Big Labor spent $1.8 billion during 2020 election cycle, study concludes

Large unions must file reports with the Labor Department disclosing political activities and lobbying but many expenses are misclassified.
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Organized labor spent more than $1.8 billion on political activity and lobbying in the U.S. during the 2020 election cycle, according to a new study published by the National Institute for Labor Relations Research (NILRR). The majority of the money spent by labor, $1.4 billion, came straight from union dues taken from workers who can legally be fired if they refuse to fund union activities, the institute reports.

Of the total amount analyzed, more than $1.4 billion went to union general treasuries. More than $287 million was spent on government union state and local PACs and lobbying and $57 million was spent on 2020 federal PACs and committees.

The findings were published after the U.S. Senate Health, Education, Labor, and Pensions Committee held a hearing on the PRO Act, which would expand union power nationwide, eliminate right to work laws in 27 states, and require millions of American workers to pay dues or lose their jobs.

Right to work protections ensure that workers cannot be forced to pay dues to a union as a condition of employment. According to the Bureau of Labor Statistics, only 6.7% of private sector workers are union members. Recent polls have found that more than 7 in 10 Americans support right to work protections.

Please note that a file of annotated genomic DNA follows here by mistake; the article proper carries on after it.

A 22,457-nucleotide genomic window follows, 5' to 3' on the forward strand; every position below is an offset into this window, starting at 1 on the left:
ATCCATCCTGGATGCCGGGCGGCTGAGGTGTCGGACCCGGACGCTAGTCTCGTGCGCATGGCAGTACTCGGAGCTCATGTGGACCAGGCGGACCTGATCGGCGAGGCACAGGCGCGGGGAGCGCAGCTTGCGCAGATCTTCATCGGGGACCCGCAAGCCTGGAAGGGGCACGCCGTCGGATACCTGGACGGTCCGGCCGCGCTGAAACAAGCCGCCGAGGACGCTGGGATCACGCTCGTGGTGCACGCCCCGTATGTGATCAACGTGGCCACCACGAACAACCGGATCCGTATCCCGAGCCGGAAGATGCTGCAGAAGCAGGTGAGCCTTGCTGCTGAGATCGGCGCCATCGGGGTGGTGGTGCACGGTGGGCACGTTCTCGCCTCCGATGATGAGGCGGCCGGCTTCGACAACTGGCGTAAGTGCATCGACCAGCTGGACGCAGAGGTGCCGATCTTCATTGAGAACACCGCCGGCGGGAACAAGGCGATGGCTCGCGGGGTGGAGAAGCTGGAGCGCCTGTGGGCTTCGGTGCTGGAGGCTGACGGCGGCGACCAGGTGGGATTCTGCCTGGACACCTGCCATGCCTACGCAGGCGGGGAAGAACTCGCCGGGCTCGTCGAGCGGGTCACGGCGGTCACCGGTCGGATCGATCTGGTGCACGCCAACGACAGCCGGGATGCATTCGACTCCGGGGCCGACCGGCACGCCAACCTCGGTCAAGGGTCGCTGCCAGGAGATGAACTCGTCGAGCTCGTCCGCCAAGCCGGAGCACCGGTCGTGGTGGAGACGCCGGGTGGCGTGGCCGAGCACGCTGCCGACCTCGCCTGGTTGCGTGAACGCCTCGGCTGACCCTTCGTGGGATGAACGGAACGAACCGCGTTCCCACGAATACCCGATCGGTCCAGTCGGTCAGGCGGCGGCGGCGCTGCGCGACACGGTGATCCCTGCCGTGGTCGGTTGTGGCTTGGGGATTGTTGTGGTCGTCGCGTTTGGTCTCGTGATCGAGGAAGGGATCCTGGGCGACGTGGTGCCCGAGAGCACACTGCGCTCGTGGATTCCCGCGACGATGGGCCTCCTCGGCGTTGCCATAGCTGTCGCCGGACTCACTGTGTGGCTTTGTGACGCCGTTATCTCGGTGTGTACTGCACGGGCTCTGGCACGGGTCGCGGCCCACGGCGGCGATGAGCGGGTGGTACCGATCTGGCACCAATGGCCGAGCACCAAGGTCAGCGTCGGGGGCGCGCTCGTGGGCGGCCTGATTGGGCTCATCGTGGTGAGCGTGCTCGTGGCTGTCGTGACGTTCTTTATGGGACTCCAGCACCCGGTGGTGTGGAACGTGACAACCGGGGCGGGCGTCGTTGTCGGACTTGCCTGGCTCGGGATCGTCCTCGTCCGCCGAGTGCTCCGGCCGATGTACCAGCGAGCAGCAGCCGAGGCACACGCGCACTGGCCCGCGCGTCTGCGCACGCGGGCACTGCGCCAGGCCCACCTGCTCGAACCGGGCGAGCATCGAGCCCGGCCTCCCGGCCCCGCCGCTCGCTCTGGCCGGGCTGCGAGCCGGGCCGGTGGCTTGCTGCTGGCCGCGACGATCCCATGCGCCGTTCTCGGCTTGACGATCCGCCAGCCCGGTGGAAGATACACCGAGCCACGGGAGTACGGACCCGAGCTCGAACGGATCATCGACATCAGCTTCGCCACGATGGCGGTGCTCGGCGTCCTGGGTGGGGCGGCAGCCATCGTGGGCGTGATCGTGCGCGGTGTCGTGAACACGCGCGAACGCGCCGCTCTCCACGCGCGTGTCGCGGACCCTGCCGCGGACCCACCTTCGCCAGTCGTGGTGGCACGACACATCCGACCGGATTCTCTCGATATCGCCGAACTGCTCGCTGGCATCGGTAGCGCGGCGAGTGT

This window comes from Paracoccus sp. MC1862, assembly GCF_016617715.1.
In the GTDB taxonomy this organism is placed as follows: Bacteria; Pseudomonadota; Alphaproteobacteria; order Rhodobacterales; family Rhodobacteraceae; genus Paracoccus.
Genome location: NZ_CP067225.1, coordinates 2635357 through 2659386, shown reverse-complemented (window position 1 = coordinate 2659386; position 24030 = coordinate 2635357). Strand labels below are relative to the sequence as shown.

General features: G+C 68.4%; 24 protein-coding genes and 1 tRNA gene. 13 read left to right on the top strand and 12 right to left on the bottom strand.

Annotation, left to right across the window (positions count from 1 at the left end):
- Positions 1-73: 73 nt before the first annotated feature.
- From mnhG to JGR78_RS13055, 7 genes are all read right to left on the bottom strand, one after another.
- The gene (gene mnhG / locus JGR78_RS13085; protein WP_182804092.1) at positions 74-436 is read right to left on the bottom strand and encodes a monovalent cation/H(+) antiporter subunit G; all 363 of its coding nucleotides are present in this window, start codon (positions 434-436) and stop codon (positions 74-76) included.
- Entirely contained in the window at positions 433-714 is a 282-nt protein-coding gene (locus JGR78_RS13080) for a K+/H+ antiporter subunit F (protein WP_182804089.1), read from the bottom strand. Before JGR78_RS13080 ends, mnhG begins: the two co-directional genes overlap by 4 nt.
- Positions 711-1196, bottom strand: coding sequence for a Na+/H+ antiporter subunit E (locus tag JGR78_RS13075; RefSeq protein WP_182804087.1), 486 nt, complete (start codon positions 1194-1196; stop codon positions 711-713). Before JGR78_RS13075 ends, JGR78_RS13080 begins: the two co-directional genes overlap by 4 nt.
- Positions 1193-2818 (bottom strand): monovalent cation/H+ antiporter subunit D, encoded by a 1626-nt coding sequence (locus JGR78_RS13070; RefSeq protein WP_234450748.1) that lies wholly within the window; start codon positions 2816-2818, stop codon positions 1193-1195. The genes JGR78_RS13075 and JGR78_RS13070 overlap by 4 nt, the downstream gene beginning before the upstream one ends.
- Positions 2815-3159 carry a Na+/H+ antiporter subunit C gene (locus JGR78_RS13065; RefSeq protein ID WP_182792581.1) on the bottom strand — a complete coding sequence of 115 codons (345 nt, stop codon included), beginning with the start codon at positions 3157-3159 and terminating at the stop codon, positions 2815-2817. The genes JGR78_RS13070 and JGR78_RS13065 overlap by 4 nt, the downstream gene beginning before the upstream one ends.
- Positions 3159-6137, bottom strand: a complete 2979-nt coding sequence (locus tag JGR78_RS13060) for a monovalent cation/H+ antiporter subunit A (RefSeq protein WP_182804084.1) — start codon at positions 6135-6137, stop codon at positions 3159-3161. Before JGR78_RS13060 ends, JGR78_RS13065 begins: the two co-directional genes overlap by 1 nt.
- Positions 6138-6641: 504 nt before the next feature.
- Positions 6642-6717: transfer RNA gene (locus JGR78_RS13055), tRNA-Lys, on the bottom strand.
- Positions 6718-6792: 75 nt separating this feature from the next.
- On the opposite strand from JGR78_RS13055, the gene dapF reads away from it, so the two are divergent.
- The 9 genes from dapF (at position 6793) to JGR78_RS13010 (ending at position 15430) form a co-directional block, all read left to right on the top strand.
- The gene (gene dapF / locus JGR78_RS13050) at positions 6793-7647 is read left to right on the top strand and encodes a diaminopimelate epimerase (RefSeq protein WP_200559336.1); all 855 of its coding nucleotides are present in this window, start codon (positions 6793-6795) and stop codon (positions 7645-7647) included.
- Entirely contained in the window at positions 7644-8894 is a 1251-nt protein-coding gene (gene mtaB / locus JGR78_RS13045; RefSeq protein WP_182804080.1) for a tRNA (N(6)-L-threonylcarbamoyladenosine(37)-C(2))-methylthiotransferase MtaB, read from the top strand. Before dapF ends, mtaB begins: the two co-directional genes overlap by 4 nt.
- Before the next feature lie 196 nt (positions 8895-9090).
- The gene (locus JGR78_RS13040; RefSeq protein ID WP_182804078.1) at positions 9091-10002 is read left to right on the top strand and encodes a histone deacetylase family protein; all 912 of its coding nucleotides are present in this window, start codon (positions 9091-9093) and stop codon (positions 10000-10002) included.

“Union bosses flood the American political system with money from their forced dues-stocked treasuries every election cycle, pursuing an agenda of even more coercive power over workers, even as the rank-and-file associate with them in near-record low numbers," National Right to Work Committee President Mark Mix said of the study's findings. "Instead of working to grow voluntary support among the workers they claim to ‘represent,’ this report demonstrates that America’s union bosses are dead set on multiplying their government-granted privileges and using them to further tighten their grip on workers, the economy, and the political system.”

The report is based on public disclosure documents filed by union officials with the U.S. Department of Labor, and from other public sources.

It identifies hundreds of disbursements made by union officials to political entities that were classified as non-political expenditures on DOL disclosure forms, which indicate that many more similar expenditures exist.

“Large private sector unions must file reports with the Department of Labor (DOL) disclosing ‘political activities and lobbying,’” the report states. “However, many expenses that should be counted as political are misclassified. The National Institute for Money in Politics collects data on lobbying and election spending in state and local elections. NILRR excluded private sector union spending that could also be included on DOL reports.”

It also lists examples of ways in which loopholes enable unions to reportedly misclassify and potentially underreport how funds are spent.

“The lack of transparency harms the very workers these reports are meant to benefit, many of whom are forced to subsidize union activity just to keep their jobs,” the report states.

Because the total number of misclassified funds is potentially far greater than stated, and because of the number of unions that filed no disclosures or didn’t identify “political activities and lobbying” in their DOL filings, the NILRR suggests that union money spent on political activity was far greater than $1.4 billion in 2020.